Knut demands 114,000 teachers to be promoted

Knut Secretary General Collins Oyuu (2nd left) is introduced to coast officials by Kilindi branch executive-secretary Dan Aloo (left) at Makande in Mombasa. [Omondi Onyango, Standard]

The teachers union has demanded the promotion of 114,000 teachers who have stagnated in one Grade by July this year as promised by the Kenya Kwanza government.

Speaking in Mombasa, Kenya National Union of Teachers (Knut) Secretary General Collins Oyuu said some teachers have stagnated in one grade for 17 years.

"The union is demanding that 114,000 teachers who have stagnated in one grade for over 17 years be promoted in July this year by the Teachers Service Commission (TSC). This is unacceptable," said Oyuu.

He said that despite the allocation of funds for the promotion of teachers, TCS continues to drag its feet as its employees continue to suffer. “TSC cannot continue to ignore what it is supposed to do,” said Oyuu.

The Knut boss criticised the TSC for releasing the results of promoted teachers using only their TSC numbers instead of including their names. He said this would help in identifying which region is being favoured.

Oyuu spoke during the Knut Mombasa Branch annual general meeting at St Luke Hall, attended by the union’s top officials.

Last year, Education Parliamentary Committee chairman Julius Melly said the National Treasury had allocated Sh1 billion to TSC to promote at least 13,713 teachers who had stagnated in the same job group.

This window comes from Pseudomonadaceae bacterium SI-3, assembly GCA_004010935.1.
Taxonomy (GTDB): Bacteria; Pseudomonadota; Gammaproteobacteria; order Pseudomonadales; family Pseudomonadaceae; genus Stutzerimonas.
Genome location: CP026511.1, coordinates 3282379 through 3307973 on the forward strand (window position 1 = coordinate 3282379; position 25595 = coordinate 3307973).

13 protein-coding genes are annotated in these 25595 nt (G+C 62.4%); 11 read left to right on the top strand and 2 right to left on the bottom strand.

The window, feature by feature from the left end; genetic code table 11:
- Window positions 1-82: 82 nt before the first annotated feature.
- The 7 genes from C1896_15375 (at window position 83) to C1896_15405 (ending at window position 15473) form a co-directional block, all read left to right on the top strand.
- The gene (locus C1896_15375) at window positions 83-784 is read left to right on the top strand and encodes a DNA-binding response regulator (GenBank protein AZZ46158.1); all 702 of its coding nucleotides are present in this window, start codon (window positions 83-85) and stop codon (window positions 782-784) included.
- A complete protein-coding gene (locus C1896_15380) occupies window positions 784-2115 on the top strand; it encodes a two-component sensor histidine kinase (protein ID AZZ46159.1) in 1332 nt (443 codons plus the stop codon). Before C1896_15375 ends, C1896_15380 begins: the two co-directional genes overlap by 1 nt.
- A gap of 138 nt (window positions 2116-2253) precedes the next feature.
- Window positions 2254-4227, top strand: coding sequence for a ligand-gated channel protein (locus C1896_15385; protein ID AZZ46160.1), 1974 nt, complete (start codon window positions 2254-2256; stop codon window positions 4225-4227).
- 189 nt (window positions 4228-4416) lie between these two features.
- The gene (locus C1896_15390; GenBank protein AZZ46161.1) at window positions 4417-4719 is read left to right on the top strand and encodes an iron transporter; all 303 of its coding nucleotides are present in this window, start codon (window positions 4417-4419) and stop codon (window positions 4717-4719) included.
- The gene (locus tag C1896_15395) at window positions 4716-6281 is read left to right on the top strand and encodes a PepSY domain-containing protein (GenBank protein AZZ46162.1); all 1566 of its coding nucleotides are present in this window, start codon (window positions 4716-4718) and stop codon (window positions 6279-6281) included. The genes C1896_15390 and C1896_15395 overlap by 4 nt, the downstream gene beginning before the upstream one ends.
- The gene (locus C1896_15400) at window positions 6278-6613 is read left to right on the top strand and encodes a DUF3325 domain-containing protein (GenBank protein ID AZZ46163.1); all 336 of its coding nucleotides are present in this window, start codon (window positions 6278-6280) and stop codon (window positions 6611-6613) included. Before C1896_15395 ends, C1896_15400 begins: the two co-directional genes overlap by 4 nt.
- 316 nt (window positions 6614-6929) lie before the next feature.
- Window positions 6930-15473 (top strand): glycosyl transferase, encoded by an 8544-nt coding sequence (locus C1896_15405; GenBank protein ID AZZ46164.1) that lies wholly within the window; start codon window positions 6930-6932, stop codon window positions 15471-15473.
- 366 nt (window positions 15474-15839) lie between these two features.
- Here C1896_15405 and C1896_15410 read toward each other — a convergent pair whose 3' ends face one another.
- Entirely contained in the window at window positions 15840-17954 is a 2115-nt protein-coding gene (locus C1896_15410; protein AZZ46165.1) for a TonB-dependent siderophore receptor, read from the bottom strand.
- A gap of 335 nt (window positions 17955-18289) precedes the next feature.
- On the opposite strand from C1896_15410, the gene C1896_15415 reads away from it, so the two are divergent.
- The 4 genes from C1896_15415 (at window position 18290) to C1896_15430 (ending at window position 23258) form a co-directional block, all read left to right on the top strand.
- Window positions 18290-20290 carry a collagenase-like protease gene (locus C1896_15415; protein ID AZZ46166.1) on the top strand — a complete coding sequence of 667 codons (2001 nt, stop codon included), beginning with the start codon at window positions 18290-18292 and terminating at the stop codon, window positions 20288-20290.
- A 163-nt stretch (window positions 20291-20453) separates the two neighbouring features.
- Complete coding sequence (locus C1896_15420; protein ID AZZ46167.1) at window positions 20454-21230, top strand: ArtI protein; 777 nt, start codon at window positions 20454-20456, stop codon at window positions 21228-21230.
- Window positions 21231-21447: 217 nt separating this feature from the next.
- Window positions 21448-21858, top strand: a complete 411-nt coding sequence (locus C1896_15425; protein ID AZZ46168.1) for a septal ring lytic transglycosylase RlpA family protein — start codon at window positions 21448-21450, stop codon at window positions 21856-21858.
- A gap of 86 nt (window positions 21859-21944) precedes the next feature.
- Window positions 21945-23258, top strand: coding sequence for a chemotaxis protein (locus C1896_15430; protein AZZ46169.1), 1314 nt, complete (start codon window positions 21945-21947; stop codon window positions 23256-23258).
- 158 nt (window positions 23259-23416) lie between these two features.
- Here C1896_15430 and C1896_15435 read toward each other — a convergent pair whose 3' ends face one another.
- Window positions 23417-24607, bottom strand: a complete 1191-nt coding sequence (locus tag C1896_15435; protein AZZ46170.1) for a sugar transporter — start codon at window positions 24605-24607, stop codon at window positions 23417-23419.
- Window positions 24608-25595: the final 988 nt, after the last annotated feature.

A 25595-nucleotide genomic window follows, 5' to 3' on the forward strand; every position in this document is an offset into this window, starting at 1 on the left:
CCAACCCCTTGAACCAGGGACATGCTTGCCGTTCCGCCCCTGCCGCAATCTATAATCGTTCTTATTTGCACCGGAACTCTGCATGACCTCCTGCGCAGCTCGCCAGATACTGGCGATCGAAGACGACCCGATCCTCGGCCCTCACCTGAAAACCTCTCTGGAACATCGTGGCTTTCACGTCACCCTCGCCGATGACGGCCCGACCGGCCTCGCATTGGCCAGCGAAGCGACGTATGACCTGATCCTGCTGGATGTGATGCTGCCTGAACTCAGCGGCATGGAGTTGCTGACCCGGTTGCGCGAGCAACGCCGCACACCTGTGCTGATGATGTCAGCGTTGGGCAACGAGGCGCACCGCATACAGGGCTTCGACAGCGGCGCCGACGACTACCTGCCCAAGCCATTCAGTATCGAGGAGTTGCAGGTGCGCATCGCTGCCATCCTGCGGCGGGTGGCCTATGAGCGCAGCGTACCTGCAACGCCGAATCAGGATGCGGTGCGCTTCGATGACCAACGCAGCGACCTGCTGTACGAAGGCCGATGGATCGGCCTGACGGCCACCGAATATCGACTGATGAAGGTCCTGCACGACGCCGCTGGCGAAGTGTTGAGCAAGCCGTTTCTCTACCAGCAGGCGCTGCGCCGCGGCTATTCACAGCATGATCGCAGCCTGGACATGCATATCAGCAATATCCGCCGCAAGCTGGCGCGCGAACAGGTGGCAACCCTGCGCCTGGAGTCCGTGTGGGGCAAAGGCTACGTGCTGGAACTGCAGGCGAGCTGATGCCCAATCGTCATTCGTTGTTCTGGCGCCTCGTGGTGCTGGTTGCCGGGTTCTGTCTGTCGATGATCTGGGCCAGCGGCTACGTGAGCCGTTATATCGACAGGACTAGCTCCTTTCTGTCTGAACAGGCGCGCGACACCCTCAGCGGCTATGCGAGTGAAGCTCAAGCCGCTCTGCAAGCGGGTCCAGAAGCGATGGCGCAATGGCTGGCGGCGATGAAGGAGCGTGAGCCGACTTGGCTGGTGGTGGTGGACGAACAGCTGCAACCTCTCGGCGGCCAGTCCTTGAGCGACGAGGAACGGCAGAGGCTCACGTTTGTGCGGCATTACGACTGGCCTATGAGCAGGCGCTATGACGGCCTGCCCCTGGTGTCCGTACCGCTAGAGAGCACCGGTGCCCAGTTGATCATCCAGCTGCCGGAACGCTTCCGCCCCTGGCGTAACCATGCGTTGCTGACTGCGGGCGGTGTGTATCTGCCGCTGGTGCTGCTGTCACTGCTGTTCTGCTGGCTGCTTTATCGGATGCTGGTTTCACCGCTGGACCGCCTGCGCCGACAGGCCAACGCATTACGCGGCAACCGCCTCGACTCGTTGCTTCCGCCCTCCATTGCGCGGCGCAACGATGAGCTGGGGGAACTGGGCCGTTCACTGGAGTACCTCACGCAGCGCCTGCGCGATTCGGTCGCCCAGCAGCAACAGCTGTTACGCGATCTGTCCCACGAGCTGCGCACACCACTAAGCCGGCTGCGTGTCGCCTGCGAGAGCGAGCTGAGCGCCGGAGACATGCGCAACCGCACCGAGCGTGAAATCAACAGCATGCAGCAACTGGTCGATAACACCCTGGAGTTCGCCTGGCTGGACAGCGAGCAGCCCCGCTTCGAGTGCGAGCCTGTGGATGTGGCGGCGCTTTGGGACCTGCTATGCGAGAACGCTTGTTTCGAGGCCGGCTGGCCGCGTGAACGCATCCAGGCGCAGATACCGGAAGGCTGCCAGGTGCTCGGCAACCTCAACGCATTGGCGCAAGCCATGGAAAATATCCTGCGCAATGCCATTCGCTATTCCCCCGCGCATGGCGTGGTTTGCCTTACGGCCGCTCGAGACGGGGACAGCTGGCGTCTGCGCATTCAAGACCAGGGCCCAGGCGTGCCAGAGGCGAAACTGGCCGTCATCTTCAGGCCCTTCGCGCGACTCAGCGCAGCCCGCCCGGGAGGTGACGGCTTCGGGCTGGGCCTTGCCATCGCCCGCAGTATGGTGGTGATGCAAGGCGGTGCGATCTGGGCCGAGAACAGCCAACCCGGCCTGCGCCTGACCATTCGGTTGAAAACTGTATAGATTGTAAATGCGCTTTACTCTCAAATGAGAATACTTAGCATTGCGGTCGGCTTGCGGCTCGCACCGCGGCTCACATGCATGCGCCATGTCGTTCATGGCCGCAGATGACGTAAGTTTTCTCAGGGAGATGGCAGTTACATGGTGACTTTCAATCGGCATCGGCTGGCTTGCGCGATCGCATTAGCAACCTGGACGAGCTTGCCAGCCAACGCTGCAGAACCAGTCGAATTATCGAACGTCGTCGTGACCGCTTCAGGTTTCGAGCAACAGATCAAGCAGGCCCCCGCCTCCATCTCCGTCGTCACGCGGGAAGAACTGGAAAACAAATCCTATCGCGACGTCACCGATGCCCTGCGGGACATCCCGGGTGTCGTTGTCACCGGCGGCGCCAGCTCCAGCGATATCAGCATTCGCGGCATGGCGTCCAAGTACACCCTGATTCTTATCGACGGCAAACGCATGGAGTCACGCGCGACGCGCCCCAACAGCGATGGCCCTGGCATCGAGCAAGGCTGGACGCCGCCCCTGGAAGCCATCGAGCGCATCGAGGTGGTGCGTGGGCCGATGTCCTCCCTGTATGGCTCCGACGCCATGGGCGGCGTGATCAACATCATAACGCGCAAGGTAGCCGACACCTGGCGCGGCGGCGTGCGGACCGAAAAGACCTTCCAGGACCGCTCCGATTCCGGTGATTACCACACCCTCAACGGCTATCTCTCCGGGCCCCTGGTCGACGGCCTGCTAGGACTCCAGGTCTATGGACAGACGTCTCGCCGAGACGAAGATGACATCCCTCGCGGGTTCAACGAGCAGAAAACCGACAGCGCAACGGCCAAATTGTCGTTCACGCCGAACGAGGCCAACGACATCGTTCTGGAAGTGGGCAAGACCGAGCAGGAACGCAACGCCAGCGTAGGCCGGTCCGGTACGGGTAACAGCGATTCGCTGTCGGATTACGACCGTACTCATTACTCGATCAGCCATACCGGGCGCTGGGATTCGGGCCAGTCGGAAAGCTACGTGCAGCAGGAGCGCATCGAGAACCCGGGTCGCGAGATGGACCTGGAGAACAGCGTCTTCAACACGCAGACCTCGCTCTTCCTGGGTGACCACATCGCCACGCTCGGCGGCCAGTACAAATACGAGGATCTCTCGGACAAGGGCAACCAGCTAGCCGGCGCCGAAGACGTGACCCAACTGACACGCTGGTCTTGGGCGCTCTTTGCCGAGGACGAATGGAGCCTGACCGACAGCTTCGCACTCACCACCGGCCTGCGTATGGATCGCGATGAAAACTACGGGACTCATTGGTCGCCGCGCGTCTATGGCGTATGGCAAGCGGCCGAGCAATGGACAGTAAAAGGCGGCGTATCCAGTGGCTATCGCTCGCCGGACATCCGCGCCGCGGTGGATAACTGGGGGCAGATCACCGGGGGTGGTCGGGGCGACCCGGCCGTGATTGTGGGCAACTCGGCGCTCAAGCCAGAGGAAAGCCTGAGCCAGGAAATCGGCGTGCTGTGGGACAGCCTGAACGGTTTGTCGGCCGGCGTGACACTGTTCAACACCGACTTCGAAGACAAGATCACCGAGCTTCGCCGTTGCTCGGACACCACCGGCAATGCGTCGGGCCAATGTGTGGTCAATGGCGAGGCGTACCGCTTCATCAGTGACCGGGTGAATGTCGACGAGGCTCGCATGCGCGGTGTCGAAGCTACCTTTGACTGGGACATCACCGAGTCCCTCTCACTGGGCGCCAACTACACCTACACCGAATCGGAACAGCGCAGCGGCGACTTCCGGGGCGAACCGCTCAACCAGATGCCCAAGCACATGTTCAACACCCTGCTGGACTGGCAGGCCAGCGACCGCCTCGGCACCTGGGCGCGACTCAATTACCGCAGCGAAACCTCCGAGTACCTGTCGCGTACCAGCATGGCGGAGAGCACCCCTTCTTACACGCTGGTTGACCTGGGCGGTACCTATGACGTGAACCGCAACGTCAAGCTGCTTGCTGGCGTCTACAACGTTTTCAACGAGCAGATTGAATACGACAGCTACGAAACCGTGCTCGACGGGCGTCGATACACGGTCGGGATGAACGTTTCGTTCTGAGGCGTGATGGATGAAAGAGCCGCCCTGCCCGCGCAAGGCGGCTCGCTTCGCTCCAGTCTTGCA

He, however, said that this is half of the Sh2.2 billion the TSC had said was required to move primary, secondary, and college teachers to the next grade.

During the meeting in Mombasa on Thursday, Knut officials demanded that teachers should also be exempted from “unnecessary taxes” as a motivator of quality teaching and quality production.

“Teachers should be exempted from the Housing Levy and other unorthodox taxation. We demand incentives like 30 per cent compensation,” said Knut National Executive Council Mr Dan Aloo.

Mr Aloo demanded house allowances for teachers in Mombasa should be harmonised with their counterparts in Nairobi as engraved in the Kenyan Constitution.

“Under Chapter Four of the Bill of Rights to equity and equality teachers in Mombasa must get equal pay like their colleagues in Nairobi,” he said, adding that Mombasa has a shortage of 1,000 teachers.

Aloo said mental health was the newest frontier challenge for teachers due to overburdened pay slips, taxation, and understaffing.

“The effects of this are absenteeism, truancy, desertion, and spiral acts,” he said. “We are also asking the TSC to give head teachers and principals who do not have degree time to pursue them or give them a moratorium,” said Aloo.

Meanwhile, Oyuu asked the government to employ Diploma teachers for Grades 8 and 9.

He asked JSC intern teachers who have been demonstrating in the streets demanding permanent and pensionable employment terms to go back to work.